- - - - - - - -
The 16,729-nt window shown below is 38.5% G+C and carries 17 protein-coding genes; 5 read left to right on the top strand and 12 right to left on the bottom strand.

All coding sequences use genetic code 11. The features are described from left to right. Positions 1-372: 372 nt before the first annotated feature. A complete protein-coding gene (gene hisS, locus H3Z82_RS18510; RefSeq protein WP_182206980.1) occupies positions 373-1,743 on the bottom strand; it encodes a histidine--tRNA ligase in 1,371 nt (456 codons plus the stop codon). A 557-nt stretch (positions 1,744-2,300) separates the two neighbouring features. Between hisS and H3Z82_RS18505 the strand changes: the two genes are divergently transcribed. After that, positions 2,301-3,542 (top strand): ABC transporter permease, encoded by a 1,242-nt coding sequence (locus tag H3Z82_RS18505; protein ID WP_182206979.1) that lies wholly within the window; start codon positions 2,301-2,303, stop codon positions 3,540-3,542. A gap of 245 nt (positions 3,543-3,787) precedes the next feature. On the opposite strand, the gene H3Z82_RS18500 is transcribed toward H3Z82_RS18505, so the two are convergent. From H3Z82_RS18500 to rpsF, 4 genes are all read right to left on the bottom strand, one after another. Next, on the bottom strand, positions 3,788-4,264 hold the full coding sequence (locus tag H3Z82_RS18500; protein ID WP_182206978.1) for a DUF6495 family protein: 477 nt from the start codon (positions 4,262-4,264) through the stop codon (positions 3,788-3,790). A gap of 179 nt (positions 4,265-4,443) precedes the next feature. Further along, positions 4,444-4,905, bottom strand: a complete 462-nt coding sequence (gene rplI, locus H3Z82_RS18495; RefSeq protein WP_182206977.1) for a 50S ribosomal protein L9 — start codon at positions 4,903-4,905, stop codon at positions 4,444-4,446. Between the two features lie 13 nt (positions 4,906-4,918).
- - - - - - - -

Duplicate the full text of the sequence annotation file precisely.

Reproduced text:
The 16,729-nt window shown below is 38.5% G+C and carries 17 protein-coding genes; 5 read left to right on the top strand and 12 right to left on the bottom strand.

All coding sequences use genetic code 11. The features are described from left to right. Positions 1-372: 372 nt before the first annotated feature. A complete protein-coding gene (gene hisS, locus H3Z82_RS18510; RefSeq protein WP_182206980.1) occupies positions 373-1,743 on the bottom strand; it encodes a histidine--tRNA ligase in 1,371 nt (456 codons plus the stop codon). A 557-nt stretch (positions 1,744-2,300) separates the two neighbouring features. Between hisS and H3Z82_RS18505 the strand changes: the two genes are divergently transcribed. After that, positions 2,301-3,542 (top strand): ABC transporter permease, encoded by a 1,242-nt coding sequence (locus tag H3Z82_RS18505; protein ID WP_182206979.1) that lies wholly within the window; start codon positions 2,301-2,303, stop codon positions 3,540-3,542. A gap of 245 nt (positions 3,543-3,787) precedes the next feature. On the opposite strand, the gene H3Z82_RS18500 is transcribed toward H3Z82_RS18505, so the two are convergent. From H3Z82_RS18500 to rpsF, 4 genes are all read right to left on the bottom strand, one after another. Next, on the bottom strand, positions 3,788-4,264 hold the full coding sequence (locus tag H3Z82_RS18500; protein ID WP_182206978.1) for a DUF6495 family protein: 477 nt from the start codon (positions 4,262-4,264) through the stop codon (positions 3,788-3,790). A gap of 179 nt (positions 4,265-4,443) precedes the next feature. Further along, positions 4,444-4,905, bottom strand: a complete 462-nt coding sequence (gene rplI, locus H3Z82_RS18495; RefSeq protein WP_182206977.1) for a 50S ribosomal protein L9 — start codon at positions 4,903-4,905, stop codon at positions 4,444-4,446. Between the two features lie 13 nt (positions 4,906-4,918).